What to do about transgressive behavior in the workplace?

Much has been written in recent weeks about abuse and transgressive behaviour in the workplace. As an employer, take note of the following learnings:

  • Employers not only have a legal duty to ensure a safe working environment, but it is of utmost importance for a healthy organisation to pay attention to this issue.
  • The consequences of not having a safe working environment in place can be far-reaching. Think incapacitation of a victim, liability for possible policy failures in the organisation, departure of valuable employees and, last but not least, reputational damage.
  • Anno 2022 – even in a small organisation – you can no longer do without a code of conduct. This should include rules of conduct that make clear what behaviour is expected from employees and what behaviour will not be tolerated. It should also include a clear complaints protocol in the code of conduct that can be followed if things do go wrong. Even if you don’t expect it, you may be faced with a report/complaint. The government has prepared a handbook on code of conduct that you can download here.
  • Besides drawing up clear rules of conduct, a good policy on undesirable behaviour includes the presence of a confidential advisor. This can be someone from within the organisation, but it can also be chosen to appoint an external confidant. The advantage of an external confidant is that the threshold for employees to report transgressive behaviour is perceived to be lower in practice, because it involves someone outside the organisation to whom they can tell their story. Every confidential advisor (including an internal confidential advisor) has a duty of confidentiality and is always on the side of the complainant.

Setting up a complaints committee can also be part of a policy on undesirable behaviour. A complaints committee may be mandatory under legislation (e.g. for healthcare providers or civil servants) or via a collective labour agreement (e.g. the collective labour agreement for primary education). But organisations can also decide on their own to set up a complaints committee.


If a report/complaint is received, calling in an external complaints committee and/or an investigation agency is sometimes an obligation and then also the right step if the complaint is serious and complex.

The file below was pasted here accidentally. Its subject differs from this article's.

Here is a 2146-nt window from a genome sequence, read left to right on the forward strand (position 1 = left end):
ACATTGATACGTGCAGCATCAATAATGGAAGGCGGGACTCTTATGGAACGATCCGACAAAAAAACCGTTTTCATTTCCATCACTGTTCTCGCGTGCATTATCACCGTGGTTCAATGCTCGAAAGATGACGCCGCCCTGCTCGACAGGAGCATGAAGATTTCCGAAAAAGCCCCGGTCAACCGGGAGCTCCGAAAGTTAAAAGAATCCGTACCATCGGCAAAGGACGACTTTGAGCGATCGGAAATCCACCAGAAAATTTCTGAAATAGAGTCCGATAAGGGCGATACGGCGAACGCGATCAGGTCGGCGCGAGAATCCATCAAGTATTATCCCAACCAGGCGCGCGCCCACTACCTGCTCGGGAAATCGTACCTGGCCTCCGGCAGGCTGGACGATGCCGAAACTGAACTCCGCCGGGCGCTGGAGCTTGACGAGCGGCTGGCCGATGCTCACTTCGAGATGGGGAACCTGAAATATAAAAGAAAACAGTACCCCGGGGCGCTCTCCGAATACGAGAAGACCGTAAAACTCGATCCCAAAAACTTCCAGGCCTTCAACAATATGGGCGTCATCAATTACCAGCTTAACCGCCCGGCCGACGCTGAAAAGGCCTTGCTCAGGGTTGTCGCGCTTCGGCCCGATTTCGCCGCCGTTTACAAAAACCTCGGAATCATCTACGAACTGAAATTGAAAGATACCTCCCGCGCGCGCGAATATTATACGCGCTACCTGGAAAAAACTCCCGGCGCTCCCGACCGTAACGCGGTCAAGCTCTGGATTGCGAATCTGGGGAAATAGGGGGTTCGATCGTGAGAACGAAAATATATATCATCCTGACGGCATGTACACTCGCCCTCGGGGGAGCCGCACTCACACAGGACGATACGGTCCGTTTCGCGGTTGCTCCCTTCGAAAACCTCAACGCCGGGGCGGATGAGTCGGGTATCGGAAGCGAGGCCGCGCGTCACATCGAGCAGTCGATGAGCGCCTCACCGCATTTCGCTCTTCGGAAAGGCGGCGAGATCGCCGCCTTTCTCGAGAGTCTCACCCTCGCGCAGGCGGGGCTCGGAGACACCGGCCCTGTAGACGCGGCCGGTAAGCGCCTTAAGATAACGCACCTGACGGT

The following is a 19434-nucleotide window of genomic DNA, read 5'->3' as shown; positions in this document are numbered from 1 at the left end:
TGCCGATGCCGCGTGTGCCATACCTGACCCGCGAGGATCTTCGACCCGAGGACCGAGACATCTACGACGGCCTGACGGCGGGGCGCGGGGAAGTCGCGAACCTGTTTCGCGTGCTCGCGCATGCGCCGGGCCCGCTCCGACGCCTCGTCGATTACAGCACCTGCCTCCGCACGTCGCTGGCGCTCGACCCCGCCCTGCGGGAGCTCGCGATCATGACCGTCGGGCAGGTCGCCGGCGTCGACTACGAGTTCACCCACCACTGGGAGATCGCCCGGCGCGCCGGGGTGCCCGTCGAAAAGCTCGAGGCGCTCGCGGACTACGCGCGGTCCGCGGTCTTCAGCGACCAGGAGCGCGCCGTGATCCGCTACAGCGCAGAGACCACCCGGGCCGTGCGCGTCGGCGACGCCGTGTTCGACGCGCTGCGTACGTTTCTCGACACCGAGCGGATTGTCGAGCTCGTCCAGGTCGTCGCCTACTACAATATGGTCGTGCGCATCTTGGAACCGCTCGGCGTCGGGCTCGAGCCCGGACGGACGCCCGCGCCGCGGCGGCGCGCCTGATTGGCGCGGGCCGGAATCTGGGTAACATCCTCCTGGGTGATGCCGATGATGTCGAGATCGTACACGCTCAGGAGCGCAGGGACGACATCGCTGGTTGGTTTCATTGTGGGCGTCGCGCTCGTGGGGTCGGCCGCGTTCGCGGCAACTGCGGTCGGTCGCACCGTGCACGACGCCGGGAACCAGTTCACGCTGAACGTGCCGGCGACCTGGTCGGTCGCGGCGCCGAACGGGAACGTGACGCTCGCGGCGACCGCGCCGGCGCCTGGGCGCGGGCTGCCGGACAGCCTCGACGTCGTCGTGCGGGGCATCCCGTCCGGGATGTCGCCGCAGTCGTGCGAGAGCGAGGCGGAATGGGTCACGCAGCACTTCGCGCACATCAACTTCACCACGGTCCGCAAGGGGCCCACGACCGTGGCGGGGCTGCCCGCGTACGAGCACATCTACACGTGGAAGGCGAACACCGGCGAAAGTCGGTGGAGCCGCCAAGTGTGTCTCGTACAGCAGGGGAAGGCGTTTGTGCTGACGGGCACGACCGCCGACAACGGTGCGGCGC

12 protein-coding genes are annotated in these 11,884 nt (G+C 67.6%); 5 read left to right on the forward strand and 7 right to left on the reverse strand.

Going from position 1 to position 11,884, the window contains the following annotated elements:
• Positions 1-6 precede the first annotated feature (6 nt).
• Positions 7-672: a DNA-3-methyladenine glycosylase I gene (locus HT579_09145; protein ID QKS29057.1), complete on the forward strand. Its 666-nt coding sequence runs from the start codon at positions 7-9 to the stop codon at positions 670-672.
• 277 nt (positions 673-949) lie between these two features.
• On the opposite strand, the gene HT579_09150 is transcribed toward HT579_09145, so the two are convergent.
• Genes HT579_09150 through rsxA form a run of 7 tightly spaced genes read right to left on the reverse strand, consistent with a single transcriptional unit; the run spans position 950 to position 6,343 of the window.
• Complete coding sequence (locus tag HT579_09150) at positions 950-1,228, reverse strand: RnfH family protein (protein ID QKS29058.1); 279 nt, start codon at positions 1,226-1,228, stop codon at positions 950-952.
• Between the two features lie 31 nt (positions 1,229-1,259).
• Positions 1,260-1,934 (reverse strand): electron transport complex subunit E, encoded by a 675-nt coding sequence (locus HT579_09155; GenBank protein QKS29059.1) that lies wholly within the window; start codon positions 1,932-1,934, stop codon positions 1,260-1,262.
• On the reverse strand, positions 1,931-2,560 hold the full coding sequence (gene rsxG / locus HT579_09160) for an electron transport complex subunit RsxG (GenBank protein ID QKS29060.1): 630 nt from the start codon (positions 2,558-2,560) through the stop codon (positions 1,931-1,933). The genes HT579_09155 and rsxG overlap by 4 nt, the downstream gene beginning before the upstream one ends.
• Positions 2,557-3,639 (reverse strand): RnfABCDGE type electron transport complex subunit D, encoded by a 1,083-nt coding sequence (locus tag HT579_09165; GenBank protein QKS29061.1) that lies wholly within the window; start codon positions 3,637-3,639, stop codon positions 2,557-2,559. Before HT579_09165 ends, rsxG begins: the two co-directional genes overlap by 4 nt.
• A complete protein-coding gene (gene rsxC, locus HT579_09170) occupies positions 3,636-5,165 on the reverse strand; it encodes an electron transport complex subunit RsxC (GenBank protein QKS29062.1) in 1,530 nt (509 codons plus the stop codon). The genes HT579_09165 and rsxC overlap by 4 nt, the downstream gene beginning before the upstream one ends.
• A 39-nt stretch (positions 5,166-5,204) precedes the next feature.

In practice, we often see that things go wrong when conducting the investigation into the possible wrongdoing. And that is not surprising, because in the tension and hectic atmosphere surrounding a report, there is a good chance of procedural mistakes being made that can cost an employer dearly.

Moreover, external investigation agencies are often expensive. The question is whether (small) employers should and want to resort to an external investigation agency for every complaint.

Another underexposed aspect around transgressive behavior in the workplace is evidence. It remains to be seen whether an (external) investigation can sufficiently establish that transgressive behaviour took place and, moreover, this can turn into a yes/no debate.

If it is not sufficiently established that an employee is guilty of transgressive behaviour, the trust of the employer and/or the employee is often damaged and the complainant no longer wants to work with the employee in question. Perhaps mediation is an option in such cases, but there is no ready-made solution. So as an employer, it is good to be aware of this and take well-considered steps.


The conclusion is that it is essential to have a policy on transgressive behaviour in the workplace and, after receiving the report, to consider whether and how to investigate the complaint. We have a lot of experience with these kinds of issues and are happy to think along in that process. We are also happy to help in the preliminary process, such as putting the code of conduct in order. Contact us by phone or email and we will look into it with you!